City of Bellingham water supply facilities

Tiers In Bellingham
For drinking water assets, the City of Bellingham, WA, is another example of a city taking proactive steps to address its aging water system. Constructed in 1939, the city’s five-mile buried water supply system, which consists of a 66” wood stave intake pipe, a 78” hand-dug tunnel, and 48”/68” concrete cylinder supply pipelines, was constructed to take raw water from Lake Whatcom and convey it to the city’s 24-MGD Whatcom Falls Water Treatment Plant. For the eight decades it has been in use, the system has reliably served the city.

In an effort to extend the system’s useful life, the City of Bellingham engaged CH2M to perform a condition assessment of the intake system between Lake Whatcom and the treatment plant.

Undertaking this thorough condition assessment was an important component of the city’s approach to characterize its assets, identify the key repairs needed, and prioritize the repairs with the available budget and resources. A tiered approach with three levels of assessment was utilized for the condition assessment.

  • Tier 1 assessment represents the first-level, least-invasive, and least-costly methods of inspection, such as nondestructive and visual testing.
  • Tier 2 efforts would be warranted if issues or concerns are discovered during the Tier 1 assessment. Tier 2 activities primarily include methods such as excavation of test pits and collection of pipe materials or samples. Entry into the interior of the pipe could be considered a Tier 2 activity if access is readily available or reasonably feasible without major modification.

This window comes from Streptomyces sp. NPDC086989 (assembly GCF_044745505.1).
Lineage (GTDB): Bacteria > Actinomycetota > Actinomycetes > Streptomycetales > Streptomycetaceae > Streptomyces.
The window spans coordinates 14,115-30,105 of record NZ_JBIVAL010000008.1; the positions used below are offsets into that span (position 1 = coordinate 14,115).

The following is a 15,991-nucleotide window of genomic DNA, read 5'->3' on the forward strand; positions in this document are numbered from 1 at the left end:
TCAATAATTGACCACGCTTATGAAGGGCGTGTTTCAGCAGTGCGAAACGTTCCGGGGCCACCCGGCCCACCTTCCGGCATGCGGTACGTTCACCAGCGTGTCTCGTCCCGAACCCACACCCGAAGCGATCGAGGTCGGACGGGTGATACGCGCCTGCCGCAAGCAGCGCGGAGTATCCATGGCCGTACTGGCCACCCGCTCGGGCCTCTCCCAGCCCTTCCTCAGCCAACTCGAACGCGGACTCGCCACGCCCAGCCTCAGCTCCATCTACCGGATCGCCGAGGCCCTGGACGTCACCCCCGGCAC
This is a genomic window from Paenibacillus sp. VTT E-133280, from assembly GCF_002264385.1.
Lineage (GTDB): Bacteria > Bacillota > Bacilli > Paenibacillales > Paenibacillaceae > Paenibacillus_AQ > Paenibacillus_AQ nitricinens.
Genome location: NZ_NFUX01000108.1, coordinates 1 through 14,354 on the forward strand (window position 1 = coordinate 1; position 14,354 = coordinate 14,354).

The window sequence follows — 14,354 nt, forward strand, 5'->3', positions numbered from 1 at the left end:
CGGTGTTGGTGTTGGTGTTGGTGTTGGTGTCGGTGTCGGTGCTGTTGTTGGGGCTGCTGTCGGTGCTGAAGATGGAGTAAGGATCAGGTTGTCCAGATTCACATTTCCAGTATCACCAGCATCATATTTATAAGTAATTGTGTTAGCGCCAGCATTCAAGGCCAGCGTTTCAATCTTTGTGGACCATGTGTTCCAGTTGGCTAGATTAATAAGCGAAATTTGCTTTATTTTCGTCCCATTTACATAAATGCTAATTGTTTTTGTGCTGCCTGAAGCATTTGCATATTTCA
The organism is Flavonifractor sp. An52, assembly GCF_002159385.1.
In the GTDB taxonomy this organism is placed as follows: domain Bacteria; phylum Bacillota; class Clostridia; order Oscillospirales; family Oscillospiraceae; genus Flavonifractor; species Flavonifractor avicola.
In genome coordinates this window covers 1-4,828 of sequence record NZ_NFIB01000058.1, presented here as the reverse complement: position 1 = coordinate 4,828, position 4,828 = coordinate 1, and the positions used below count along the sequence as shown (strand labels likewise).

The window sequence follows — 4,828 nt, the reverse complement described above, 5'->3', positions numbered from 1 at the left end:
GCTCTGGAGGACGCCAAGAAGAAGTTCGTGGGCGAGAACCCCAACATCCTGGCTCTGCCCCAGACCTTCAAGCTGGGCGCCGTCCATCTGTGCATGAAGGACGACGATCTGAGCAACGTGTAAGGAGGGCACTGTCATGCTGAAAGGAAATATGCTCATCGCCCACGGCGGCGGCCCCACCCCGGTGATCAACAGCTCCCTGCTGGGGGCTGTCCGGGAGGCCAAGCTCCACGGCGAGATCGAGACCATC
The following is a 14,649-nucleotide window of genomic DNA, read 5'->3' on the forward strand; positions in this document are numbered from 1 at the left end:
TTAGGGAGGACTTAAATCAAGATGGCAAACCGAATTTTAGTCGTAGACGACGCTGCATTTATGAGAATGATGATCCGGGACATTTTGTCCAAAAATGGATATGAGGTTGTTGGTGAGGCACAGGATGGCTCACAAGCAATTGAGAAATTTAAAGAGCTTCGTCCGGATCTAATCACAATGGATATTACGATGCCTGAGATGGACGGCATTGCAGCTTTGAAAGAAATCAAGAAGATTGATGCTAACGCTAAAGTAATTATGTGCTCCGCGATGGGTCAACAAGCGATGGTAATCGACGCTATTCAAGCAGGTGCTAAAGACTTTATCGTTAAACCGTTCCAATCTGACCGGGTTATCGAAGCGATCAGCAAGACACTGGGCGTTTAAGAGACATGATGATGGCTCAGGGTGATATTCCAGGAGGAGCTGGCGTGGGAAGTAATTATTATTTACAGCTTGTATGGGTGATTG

• Tier 3 activities, if warranted, could be considered upon completion of Tier 2 activities and evaluation of those results. Tier 3 activities involve deploying instruments within the pipe and/or removing the asset from service and conducting a manned entry examination of the interior of the asset. Tier 3 activities are typically the most costly to implement of the three tiers of assessment activities.

Applying the same approach to each of the city’s buried water assets, the tiered approach provided a cost-effective way to assess the condition of the whole intake system within the budget constraints of the city and provided meaningful data on what steps the city must take to keep its water infrastructure functioning properly. While Bellingham’s existing intake system remains useful and in relatively good condition, preserving the long-term usable condition of this system and others like it will require regular monitoring, inspection, analysis, improvements, and target replacement of key elements.

To stay ahead of the problems associated with deteriorating aging infrastructure, condition assessment and rehabilitation is a critical component of a pipeline asset management program. As these case studies demonstrate, it is equally as important to select a “right-size” condition assessment strategy to identify the most cost-effective method. Thoughtful implementation of such a program is necessary to avoid overspending on inspection and overanalyzing the system beyond what is necessary to provide our cities with a high level of service, while managing acceptable risks and minimizing costs to ratepayers.


About The Authors


Daniel Buonadonna joined CH2M in 2008 and currently serves as the Global Practice Lead for CH2M's Assessment and Rehabilitation Services (CARS) team. Daniel is dedicated to helping communities face the challenges associated with aging infrastructure and asset management.

 


Tammy Cleys is a supervising engineer for the City of Portland, Bureau of Environmental Services and has been the project manager for several large-diameter conveyance projects ranging from new tunnel construction to trenchless rehabilitation.